Objective: Sleep disturbances are thought to be frequent in women undergoing IVF despite minimal research of this hypothesis. Our goal was to longitudinally assess sleep duration and disturbances in women undergoing IVF and assess impact of habitual sleep duration on oocytes retrieved, an important outcome in IVF.
Methods: Actigraphy and questionnaire batteries containing sleep and psychometric instruments were performed prior to and throughout 24 IVF cycles.
Results: TST <7 h was present in 46%, 57%, 69%, and 42% of baseline, stimulation, post-oocyte retrieval, and post-embryo transfer recordings. ESS >10 was noted in 24%, 33%, and 36% of cycles during baseline, stimulation, and post-embryo transfer. PSQI >5 was noted in 57%, 43%, and 29% of cycles during baseline, stimulation, and post-embryo transfer. TST (F = 2.95, p = 0.04) and ESS (F = 4.36, p = 0.02) were the only sleep metrics in which a significant main effect of time was found by mixed models analysis. The final linear regression model chosen by stepwise selection to best explain the variability in oocytes retrieved included anti-mullerian hormone, day three follicle stimulating hormone, and baseline TST and explained 40% of the variance in oocytes retrieved (adjusted R2 = 0.40, p = 0.03). Although not statistically significant, a trend towards a linear association between baseline TST and oocytes retrieved was seen with an increase of oocytes retrieved by 1.5 for every hour increase in TST (p = 0.09).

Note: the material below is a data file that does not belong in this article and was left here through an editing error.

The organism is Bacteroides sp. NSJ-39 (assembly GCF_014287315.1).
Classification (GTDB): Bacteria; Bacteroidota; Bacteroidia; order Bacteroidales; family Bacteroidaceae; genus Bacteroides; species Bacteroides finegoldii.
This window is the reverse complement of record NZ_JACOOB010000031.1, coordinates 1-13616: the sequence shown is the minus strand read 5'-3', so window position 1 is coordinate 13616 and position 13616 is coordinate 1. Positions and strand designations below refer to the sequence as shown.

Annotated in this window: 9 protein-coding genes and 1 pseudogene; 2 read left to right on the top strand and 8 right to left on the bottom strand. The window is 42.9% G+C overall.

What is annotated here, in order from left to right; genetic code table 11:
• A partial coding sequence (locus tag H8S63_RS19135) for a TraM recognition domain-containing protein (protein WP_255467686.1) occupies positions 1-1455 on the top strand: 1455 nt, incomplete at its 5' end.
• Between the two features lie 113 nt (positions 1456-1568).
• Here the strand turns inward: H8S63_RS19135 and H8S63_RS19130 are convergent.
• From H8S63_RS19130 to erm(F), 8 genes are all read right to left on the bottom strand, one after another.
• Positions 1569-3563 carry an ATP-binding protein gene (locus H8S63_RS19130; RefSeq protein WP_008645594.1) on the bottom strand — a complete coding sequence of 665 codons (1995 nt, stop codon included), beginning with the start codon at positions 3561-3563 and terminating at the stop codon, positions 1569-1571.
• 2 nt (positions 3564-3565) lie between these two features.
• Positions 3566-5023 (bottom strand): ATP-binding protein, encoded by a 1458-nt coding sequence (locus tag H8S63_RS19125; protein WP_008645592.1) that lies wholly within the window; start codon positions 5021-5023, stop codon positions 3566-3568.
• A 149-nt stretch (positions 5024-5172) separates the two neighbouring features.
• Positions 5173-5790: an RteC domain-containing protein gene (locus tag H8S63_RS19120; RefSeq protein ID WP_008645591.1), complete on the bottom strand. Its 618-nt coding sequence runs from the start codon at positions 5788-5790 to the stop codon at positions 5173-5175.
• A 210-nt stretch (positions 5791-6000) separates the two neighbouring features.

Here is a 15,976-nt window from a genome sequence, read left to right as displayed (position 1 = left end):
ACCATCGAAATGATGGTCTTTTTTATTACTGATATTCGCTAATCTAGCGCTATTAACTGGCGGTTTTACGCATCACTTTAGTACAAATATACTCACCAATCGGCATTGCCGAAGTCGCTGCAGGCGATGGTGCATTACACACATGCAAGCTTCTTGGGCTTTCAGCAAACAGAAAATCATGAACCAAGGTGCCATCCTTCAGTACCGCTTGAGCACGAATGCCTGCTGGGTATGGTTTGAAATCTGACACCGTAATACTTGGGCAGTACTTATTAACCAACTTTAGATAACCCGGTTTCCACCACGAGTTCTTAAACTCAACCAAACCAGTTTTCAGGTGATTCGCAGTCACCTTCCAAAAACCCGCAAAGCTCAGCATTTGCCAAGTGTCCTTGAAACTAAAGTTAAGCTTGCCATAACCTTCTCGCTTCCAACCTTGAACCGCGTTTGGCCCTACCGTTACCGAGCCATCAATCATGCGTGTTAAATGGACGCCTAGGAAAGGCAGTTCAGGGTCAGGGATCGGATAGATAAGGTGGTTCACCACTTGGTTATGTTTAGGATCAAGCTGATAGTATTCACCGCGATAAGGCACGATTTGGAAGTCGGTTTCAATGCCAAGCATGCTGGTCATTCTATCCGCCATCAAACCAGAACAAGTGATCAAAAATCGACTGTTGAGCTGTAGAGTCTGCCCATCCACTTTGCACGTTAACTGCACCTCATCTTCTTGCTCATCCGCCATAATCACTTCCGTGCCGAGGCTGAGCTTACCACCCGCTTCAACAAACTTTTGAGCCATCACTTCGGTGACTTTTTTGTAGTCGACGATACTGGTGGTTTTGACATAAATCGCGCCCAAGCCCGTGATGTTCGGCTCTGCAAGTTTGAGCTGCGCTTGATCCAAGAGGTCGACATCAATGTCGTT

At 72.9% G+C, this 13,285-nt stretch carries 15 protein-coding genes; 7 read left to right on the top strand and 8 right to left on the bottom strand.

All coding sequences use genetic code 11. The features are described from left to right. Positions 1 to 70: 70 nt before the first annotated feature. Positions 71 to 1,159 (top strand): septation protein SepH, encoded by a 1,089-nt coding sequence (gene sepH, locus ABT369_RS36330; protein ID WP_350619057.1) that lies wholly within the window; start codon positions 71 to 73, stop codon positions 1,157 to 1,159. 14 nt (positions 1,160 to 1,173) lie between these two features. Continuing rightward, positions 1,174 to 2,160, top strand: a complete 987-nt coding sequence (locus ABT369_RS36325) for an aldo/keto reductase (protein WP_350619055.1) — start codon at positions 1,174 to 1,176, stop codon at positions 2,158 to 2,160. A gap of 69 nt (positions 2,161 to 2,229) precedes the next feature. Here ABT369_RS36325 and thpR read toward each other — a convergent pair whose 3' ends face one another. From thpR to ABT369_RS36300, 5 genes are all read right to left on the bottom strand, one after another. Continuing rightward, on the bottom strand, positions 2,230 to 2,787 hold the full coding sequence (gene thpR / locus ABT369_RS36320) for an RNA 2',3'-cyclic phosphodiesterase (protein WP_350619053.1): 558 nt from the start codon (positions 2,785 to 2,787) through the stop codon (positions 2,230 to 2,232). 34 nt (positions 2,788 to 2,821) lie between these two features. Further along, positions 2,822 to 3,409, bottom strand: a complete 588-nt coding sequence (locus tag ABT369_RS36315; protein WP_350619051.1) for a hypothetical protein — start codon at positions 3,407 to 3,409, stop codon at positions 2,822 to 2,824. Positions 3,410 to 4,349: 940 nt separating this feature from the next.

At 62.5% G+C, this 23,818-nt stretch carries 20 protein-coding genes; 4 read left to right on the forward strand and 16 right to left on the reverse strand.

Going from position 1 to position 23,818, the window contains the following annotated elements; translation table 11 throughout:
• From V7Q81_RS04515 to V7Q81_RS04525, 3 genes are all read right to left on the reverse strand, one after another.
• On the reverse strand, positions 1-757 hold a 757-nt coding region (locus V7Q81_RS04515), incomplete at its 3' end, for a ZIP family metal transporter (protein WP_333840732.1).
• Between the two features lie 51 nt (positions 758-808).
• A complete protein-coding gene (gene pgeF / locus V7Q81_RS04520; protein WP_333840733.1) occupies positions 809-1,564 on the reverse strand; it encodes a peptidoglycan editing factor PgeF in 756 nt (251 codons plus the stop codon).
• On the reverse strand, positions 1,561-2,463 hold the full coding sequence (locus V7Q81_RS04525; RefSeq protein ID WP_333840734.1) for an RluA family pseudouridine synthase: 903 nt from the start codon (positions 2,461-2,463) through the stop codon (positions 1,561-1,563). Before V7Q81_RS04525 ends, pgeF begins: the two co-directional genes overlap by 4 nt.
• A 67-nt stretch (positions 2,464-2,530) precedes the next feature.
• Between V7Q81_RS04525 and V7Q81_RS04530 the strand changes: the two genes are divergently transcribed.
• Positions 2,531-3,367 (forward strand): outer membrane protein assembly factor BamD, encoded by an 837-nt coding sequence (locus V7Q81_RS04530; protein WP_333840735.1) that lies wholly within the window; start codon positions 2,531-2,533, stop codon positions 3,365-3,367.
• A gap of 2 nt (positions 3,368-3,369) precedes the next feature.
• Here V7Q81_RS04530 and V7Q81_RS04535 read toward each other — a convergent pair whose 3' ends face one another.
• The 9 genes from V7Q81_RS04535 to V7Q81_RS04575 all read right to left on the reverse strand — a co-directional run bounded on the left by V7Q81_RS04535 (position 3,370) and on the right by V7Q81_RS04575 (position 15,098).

Conclusions: This is the first study to describe, with subjective and objective measures, sleep disturbances present throughout the IVF cycle. Importantly, a trend towards a linear relationship between TST and oocytes retrieved was found in this pilot study. Sleep may be a modifiable target to improve outcomes in women undergoing IVF and further investigations are needed.
Keywords: Actigraphy; Infertility; In vitro fertilization; Sleep duration.
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